null

Education in Emergencies

Conflict, natural disasters, and other emergencies severely disrupt children’s education. Children in fragile, conflict-affected countries are more than twice as likely to be out of school than children in non-conflict affected countries 21. Refugee children are five times more likely to be out of school than non-refugee children 22.

null

BARRIERS TO EDUCATION

Lack of prioritization

Damage or destruction of schools

Unrecognized qualifications

Safety

Despite being one of the first services demanded by families, children, and youth during crises, education has thus far been a very low priority in humanitarian aid to countries in conflict. Only 2.7% of global humanitarian assistance was allocated to education in 2016 23 , leaving an US$8.5 billion funding gap 24.

During times of conflict or natural disasters, schools may be damaged or destroyed, leaving children with no place to attend classes. Where school structures survive, they may be used as emergency centers or shelters, further disrupting classes.

When children and youth are forced to flee their countries, their host country may not recognize their qualifications or achievements, forcing them to repeat grades they have already completed, slowing their educational progress or discouraging them from continuing their studies.

While school should be a safe space, in some crisis-affected countries children risk violence or attacks either during the journey to school or at school itself. Between 2013 and 2017, there were almost 13,000 attacks on education, harming more than 21,000 students and educators 25.

Out-of-school children in emergency contexts are often more vulnerable to exploitation, for example, recruitment as child soldiers, child labor, slavery, and trafficking. Girls may be especially vulnerable during emergencies, with sexual violence and early and forced marriages increasing for girls during and after disasters and conflict.

null

WHY EDUCATION IN EMERGENCIES MATTERS

Resilience

Protection

Reduced risk of conflict

Reduced vulnerability

Quality education in emergencies strengthens children’s resilience amidst adversity, supports their socio-emotional and cognitive development.

Investing in education for all can prevent the recruitment of child soldiers, and can prevent girls from being child brides and exploited by trafficking networks. Schools can provide a safe space for learning, as well as other life-saving services including health, nutrition, and psychosocial support.

Investing in education is one of the best ways a country can lift people out of poverty, increase national economic growth, and reduce the risk of conflict. A country that has more than 87% of its children in school can decrease the risk of conflict by nearly 75% 26.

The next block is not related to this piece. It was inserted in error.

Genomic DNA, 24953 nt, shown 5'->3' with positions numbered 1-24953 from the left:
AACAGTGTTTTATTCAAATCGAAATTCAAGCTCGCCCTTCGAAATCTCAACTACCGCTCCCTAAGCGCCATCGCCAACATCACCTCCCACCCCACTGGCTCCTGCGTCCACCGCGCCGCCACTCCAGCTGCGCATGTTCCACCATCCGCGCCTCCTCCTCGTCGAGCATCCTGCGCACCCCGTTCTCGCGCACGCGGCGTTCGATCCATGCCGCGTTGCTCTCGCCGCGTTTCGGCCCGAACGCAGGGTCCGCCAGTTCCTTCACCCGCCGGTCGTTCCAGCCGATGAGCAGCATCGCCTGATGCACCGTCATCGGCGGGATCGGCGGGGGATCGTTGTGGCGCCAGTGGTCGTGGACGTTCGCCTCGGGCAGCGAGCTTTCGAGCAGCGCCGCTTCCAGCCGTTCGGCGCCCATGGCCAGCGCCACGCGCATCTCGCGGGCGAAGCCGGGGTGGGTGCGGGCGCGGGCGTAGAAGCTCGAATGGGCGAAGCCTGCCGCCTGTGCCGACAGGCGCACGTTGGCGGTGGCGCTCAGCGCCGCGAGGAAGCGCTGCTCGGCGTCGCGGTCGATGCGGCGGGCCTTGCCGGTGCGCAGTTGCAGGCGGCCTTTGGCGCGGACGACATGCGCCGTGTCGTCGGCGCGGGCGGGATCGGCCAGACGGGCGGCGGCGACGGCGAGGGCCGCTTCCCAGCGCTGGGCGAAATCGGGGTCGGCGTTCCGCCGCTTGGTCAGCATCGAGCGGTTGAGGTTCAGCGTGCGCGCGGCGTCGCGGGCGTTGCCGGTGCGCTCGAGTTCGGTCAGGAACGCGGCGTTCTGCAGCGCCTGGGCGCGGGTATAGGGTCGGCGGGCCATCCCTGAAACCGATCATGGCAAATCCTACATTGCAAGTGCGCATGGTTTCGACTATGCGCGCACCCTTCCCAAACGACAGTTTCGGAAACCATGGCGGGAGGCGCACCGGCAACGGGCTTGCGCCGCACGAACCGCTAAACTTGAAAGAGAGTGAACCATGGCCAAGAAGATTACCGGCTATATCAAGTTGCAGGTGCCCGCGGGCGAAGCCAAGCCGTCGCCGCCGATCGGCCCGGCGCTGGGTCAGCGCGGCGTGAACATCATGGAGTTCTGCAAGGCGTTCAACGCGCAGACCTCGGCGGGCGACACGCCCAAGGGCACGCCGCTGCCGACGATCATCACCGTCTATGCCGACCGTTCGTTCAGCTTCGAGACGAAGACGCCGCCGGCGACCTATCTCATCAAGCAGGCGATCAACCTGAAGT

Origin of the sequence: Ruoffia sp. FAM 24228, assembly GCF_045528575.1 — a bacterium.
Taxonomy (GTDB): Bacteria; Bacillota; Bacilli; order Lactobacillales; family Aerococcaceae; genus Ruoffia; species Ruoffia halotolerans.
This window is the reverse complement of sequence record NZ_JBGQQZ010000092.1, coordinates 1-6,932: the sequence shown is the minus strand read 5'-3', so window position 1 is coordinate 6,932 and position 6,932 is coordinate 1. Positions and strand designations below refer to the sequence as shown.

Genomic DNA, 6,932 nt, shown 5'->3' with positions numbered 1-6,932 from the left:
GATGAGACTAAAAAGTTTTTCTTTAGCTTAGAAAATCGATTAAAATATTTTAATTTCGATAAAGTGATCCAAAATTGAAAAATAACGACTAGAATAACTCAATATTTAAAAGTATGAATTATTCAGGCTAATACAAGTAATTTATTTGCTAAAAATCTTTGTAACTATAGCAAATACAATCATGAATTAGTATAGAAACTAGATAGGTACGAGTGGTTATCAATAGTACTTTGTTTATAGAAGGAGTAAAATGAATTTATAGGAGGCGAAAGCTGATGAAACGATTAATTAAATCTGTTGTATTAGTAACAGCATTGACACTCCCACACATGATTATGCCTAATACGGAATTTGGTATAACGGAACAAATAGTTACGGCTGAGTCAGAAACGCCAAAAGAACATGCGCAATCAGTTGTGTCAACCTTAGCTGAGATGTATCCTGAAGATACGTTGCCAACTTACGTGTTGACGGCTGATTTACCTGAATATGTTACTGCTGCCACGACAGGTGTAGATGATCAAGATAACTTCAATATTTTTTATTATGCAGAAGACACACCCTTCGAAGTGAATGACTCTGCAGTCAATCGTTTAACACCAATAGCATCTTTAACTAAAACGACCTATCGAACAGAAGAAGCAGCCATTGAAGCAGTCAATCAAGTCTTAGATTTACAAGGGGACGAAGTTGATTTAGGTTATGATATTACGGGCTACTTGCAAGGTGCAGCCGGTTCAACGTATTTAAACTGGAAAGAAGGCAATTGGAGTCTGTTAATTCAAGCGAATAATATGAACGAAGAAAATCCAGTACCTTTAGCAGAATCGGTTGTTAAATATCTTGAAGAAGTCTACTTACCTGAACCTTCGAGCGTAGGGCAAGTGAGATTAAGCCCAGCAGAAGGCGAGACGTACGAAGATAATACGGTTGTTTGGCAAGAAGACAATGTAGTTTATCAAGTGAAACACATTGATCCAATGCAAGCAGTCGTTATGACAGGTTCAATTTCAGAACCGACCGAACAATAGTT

Education helps reduce vulnerability to disasters and enhances adaptation to climate change. It does this through improving knowledge, the ability to understand and process information, and risk perception. It also indirectly enhances socioeconomic status and social capital.

Conflict and crisis is no way for a child to grow up, but schools can offer a safe place for children to learn and develop skills to cope with the trauma they’ve experienced. For refugee and internally displaced children in particular, schools provide a welcome return to normalcy, and an opportunity to play in safety and reconnect with other children.

School also plays a peace-building role, strengthening messages within society about the negative impacts of violence, educating children in non-violent ways of responding to conflict.

References

21 UNESCO, ‘GEM Report, Policy Paper 21, June 2015’ (accessed 01/03/2019)

22 UNHCR, ‘Missing Out: Refugee Education in Crisis’ (accessed 01/03/2019)

23 UNESCO, ‘Aid to education falls for the sixth consecutive year’ (accessed 01/03/2019)

24 Education Cannot Wait, ‘Education in Crisis: An Inherent Human Right’ (accessed 01/03/2019)

25 Global Coalition to Protect Education from Attack, May 2018 (accessed 01/03/2019)

26 Winthrop, R., and Graff, C. (2009) Beyond Madrasas: Assessing the Links Between Education and Militancy in Pakistan. Washington DC: Brookings, 2010, p. 25.

Help us get to

1 million signatures

I want world leaders to commit to ensuring that all children,

adolescents and youth have access to free,

equitable and quality primary and secondary education.


By signing this form I confirm I am over 13 years old.
I agree to receive communications from ADRA.

Start typing and press Enter to search

Translate »